20 March, 2013

Response to Steubenville

There has been a lot of attention recently on the two high schoolers in Ohio charged with the rape. The boys, sentenced in juvenile court, could serve up to  (only) five years for their crime.

The rape was horrific and unimaginable, as the boys posted videos and bragged about their assault to others. The victim only learned she was raped because of their pompous behavior.

the AP:

"The accuser said she believed she was assaulted when she later read text messages among friends, saw a photo of herself from that night and watched a YouTube video in which a student cracks jokes about the alleged rape just hours afterward. She said she suspected she had been drugged because she couldn't explain being as intoxicated as defense witnesses have said she was."        

What has really caught our attention, however, is the media’s response to this. In most of the TV interviews/stories/etc. it is the boys who are treated as the victims! More people are concerned that the boys’ “promising football careers” has ended then they are by the boys’ actions of drugging, raping and broadcasting their assault!

This incident highlights for us the need to address the deep and perverted rape culture in our society.

The boys chose to do what they did and it seems like most believe they should be immune to the actions because of their athletic potential. The media is not disgusted by their actions, by their lack of humanity, by their cruelty or lack of respect for their victim. What is a promising football career to all of that? Their actions should be seen as repugnant and disgraceful. They are in no way a victim here.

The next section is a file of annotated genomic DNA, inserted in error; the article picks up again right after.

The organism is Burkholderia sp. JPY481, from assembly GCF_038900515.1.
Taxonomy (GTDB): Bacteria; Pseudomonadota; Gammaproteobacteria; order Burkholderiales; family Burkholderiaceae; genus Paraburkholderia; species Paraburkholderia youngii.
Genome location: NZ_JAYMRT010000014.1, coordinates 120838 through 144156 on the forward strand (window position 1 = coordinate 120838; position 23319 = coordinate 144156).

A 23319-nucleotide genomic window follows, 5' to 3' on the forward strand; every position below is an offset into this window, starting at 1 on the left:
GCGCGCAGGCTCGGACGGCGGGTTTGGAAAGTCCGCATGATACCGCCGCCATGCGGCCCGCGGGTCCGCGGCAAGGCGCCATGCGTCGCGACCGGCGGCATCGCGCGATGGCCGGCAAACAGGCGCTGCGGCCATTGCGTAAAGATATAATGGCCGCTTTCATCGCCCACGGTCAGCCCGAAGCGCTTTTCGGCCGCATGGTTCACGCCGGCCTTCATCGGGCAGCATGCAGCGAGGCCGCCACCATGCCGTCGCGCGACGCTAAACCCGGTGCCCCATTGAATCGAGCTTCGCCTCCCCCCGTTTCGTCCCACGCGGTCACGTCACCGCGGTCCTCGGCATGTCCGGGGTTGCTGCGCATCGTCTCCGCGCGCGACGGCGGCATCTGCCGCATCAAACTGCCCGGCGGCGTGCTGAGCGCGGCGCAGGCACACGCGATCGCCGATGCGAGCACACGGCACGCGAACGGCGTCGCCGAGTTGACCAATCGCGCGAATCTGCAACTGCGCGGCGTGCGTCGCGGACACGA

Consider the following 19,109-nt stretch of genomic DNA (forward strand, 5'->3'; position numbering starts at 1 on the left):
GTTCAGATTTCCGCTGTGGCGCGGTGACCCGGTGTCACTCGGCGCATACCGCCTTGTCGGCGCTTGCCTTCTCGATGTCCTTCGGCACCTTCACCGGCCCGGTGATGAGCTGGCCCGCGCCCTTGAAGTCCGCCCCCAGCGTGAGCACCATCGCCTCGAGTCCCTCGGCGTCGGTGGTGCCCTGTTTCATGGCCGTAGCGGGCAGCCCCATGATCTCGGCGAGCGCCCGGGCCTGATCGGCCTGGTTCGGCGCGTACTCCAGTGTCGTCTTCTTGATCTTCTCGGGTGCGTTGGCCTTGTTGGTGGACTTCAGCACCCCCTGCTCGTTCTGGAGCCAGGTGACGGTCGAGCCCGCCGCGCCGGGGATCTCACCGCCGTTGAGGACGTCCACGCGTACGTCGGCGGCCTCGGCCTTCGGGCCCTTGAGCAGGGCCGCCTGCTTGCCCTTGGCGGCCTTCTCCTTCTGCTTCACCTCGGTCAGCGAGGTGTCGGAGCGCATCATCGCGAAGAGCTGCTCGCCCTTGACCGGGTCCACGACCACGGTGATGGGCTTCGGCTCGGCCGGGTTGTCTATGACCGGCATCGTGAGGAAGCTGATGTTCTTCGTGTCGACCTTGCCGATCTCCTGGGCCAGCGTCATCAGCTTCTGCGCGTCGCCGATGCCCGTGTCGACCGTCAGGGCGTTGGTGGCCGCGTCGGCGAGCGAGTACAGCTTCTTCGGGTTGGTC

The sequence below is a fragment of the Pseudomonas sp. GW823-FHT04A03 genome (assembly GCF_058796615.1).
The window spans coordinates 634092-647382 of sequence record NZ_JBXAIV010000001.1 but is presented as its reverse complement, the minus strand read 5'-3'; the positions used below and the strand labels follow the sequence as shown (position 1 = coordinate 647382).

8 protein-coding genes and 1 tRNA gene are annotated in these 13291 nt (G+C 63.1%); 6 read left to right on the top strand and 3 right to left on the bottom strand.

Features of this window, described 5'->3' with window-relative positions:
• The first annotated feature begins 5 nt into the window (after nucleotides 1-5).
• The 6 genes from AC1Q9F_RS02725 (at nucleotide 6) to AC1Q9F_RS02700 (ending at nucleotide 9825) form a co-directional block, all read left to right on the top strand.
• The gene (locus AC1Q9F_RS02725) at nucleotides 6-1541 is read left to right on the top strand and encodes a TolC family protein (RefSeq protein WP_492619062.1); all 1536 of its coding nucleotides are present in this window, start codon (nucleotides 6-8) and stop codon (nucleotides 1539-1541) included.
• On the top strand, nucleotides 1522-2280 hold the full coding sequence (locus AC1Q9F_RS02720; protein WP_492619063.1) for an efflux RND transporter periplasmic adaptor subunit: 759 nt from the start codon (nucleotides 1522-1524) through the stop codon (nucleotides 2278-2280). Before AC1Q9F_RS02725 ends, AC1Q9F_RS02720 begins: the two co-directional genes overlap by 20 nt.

The only victim is the 16-year-old girl they raped. Period.
Rape is never the survivor’s fault. It does not matter how much she drank, what she was wearing, where she was walking, who she trusted, etc. The simple reality is that rape is the assault of one person by another. We need to put the action on the perpetrators (the boys in this case), see them as responsible – the only reason this assault occurred! And look at the victim with nothing but compassion, understanding and support.

The media’s response to this event sickens us. We are encouraging people who hear remarks on this case that only focus on the boys and make no mention of the girl’s life that was forever changed as well – to stand up, to call or email those stations and ask why they are defending those who commit rape and leaving out those affected.

One such action is happening at Change.org where people are demanding CNN apologize for their extremely vile coverage that focused on the boys and their lack of a football career due to this sentence (as if it was being done to them and notbecause of their actions), while ignoring the reality that their actions have changed a girl’s life forever and she is the victim in this situation.

These are the conversations LTHF hopes to help facilitate around the community. Take time and help us get the word out about who the true victim in this situation is. Speak out against co-workers who don’t understand why the boys are being held accountable, who only see their football careers ending. Mention the girl! Ask how they feel about what the boys did. It starts with a small voice, but if we all speak together we can help launch a discussion on rape culture and hopefully create a space where victims are properly identified and perpetrators are held accountable for their decisions.